U.S. President George Bush is extending condolences to the Indian people, and his support to the Indian government, after a three-day terrorist siege in Mumbai that killed almost 200 people. VOA's Kent Klein reports from Washington.
President Bush made a brief statement Saturday as he returned to the White House from the Camp David presidential retreat, where he and Mrs. Bush had spent the Thanksgiving holiday. "We pledge the full support of the United States as India investigates these attacks, brings the guilty to justice and sustained its democratic way of life," he said.
Mr. Bush said his administration has been monitoring the situation in India closely since the attacks began in Mumbai on Wednesday. He held a videoconference Saturday with Secretary of State Condoleezza Rice, U.S. Ambassador to India David Mulford and other national security officials. Earlier in the week, the president called Indian Prime Minister Manmohan Singh to send his support and condolences.
Mr. Bush said Saturday he is confident that the people of Mumbai and India will persevere in the face of this tragedy. "The killers who struck this week are brutal and violent, but terror will not have the final word. People of India are resilient. People of India are strong. They have built a vibrant, multiethnic democracy that can withstand this trial," he said.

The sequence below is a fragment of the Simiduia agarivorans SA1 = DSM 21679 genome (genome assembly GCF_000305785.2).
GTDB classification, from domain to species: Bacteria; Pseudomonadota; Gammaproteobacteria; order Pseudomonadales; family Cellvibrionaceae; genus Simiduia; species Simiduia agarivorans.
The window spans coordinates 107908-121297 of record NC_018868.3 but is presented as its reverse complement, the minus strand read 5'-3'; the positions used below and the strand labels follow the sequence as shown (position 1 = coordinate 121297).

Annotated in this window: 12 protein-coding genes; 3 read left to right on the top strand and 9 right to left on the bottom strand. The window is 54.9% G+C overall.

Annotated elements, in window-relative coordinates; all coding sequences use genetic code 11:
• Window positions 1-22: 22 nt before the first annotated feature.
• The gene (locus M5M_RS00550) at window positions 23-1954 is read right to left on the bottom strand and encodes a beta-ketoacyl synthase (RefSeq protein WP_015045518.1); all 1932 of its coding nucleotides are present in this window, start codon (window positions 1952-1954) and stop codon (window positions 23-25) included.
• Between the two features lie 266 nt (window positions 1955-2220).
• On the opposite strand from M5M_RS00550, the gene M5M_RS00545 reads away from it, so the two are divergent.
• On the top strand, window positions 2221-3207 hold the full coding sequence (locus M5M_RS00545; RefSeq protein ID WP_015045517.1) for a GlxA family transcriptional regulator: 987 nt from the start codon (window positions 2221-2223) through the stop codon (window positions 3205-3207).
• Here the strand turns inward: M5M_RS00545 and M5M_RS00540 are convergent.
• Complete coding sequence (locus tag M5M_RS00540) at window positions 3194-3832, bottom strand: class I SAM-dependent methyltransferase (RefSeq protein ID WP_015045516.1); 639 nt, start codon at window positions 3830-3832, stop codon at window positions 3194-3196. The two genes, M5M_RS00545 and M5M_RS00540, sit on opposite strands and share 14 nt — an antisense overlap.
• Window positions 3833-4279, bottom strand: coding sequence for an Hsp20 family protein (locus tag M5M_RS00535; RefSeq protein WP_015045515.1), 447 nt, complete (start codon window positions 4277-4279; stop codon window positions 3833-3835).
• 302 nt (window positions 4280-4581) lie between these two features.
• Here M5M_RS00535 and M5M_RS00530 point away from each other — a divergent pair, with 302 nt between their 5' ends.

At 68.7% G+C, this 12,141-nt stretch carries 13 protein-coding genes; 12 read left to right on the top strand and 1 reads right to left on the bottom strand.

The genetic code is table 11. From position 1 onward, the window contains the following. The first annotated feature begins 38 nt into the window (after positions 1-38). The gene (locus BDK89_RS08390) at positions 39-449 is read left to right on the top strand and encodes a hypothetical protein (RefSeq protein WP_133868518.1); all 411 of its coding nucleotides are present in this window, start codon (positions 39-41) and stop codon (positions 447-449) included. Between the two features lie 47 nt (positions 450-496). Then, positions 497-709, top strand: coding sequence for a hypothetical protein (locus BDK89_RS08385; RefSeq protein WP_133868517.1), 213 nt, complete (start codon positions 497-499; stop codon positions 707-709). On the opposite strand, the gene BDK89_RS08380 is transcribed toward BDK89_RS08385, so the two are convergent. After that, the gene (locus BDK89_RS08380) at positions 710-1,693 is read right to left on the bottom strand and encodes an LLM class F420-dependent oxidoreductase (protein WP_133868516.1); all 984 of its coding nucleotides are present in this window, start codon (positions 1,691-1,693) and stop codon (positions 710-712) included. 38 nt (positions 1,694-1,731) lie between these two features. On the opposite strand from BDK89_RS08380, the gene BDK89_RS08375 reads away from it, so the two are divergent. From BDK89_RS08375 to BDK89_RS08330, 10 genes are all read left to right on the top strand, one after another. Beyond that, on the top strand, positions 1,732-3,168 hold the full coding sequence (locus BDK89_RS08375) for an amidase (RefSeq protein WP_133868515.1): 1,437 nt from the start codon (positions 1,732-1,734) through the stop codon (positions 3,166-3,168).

The president assured Mr. Singh and the Indian people of continuing support from Washington. "As the people of the world's largest democracy recover from these attacks, they can count on the world's oldest democracy to stand by their side," he said.
President Bush said White House officials are working to ensure that Americans in India are safe.
Mr. Bush also said his administration was keeping President-elect Barack Obama informed on the situation. Mr. Obama called Prime Minister Singh on Friday to express his condolences on the tragedy. The incoming leader said the United States has one president at a time, but promised that he will watch developments closely. He also discussed the situation with Secretary of State Rice earlier in the week.
The President-elect is expected to announce his national security team in the coming days. Mr. Obama is reported to have chosen Senator Hillary Clinton, his former rival for the Democratic Party's presidential nomination, as Secretary of State. The new national security team is also said to include retired Marine Corps Commandant James Jones as national security adviser, and President Bush's Defense Secretary, Robert Gates, remaining in that position.